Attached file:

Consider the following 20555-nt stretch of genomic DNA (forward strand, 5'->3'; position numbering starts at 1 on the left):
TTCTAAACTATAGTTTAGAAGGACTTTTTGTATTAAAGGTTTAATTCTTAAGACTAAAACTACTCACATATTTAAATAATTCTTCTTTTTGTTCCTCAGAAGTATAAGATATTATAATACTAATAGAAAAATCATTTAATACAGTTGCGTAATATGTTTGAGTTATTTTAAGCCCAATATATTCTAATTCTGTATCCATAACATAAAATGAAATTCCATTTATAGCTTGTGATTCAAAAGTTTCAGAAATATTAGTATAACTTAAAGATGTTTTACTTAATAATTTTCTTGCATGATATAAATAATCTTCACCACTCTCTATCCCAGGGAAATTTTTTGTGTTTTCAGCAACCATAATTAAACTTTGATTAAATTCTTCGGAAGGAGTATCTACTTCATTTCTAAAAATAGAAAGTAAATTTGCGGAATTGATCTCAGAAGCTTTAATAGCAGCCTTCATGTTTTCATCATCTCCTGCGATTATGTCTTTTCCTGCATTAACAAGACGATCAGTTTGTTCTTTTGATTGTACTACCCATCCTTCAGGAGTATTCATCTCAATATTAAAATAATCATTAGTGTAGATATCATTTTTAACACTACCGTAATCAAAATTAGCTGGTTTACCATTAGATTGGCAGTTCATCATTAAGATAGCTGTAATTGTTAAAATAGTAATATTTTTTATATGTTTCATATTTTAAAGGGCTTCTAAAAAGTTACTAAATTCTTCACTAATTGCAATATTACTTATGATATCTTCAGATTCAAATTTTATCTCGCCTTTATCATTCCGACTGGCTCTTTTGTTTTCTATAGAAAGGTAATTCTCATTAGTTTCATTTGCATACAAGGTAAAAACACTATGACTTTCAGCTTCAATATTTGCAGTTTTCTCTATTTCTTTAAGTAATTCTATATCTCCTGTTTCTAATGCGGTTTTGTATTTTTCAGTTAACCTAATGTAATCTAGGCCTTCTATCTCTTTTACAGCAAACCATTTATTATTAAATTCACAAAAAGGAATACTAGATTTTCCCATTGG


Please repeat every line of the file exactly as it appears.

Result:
Consider the following 20555-nt stretch of genomic DNA (forward strand, 5'->3'; position numbering starts at 1 on the left):
TTCTAAACTATAGTTTAGAAGGACTTTTTGTATTAAAGGTTTAATTCTTAAGACTAAAACTACTCACATATTTAAATAATTCTTCTTTTTGTTCCTCAGAAGTATAAGATATTATAATACTAATAGAAAAATCATTTAATACAGTTGCGTAATATGTTTGAGTTATTTTAAGCCCAATATATTCTAATTCTGTATCCATAACATAAAATGAAATTCCATTTATAGCTTGTGATTCAAAAGTTTCAGAAATATTAGTATAACTTAAAGATGTTTTACTTAATAATTTTCTTGCATGATATAAATAATCTTCACCACTCTCTATCCCAGGGAAATTTTTTGTGTTTTCAGCAACCATAATTAAACTTTGATTAAATTCTTCGGAAGGAGTATCTACTTCATTTCTAAAAATAGAAAGTAAATTTGCGGAATTGATCTCAGAAGCTTTAATAGCAGCCTTCATGTTTTCATCATCTCCTGCGATTATGTCTTTTCCTGCATTAACAAGACGATCAGTTTGTTCTTTTGATTGTACTACCCATCCTTCAGGAGTATTCATCTCAATATTAAAATAATCATTAGTGTAGATATCATTTTTAACACTACCGTAATCAAAATTAGCTGGTTTACCATTAGATTGGCAGTTCATCATTAAGATAGCTGTAATTGTTAAAATAGTAATATTTTTTATATGTTTCATATTTTAAAGGGCTTCTAAAAAGTTACTAAATTCTTCACTAATTGCAATATTACTTATGATATCTTCAGATTCAAATTTTATCTCGCCTTTATCATTCCGACTGGCTCTTTTGTTTTCTATAGAAAGGTAATTCTCATTAGTTTCATTTGCATACAAGGTAAAAACACTATGACTTTCAGCTTCAATATTTGCAGTTTTCTCTATTTCTTTAAGTAATTCTATATCTCCTGTTTCTAATGCGGTTTTGTATTTTTCAGTTAACCTAATGTAATCTAGGCCTTCTATCTCTTTTACAGCAAACCATTTATTATTAAATTCACAAAAAGGAATACTAGATTTTCCCATTGG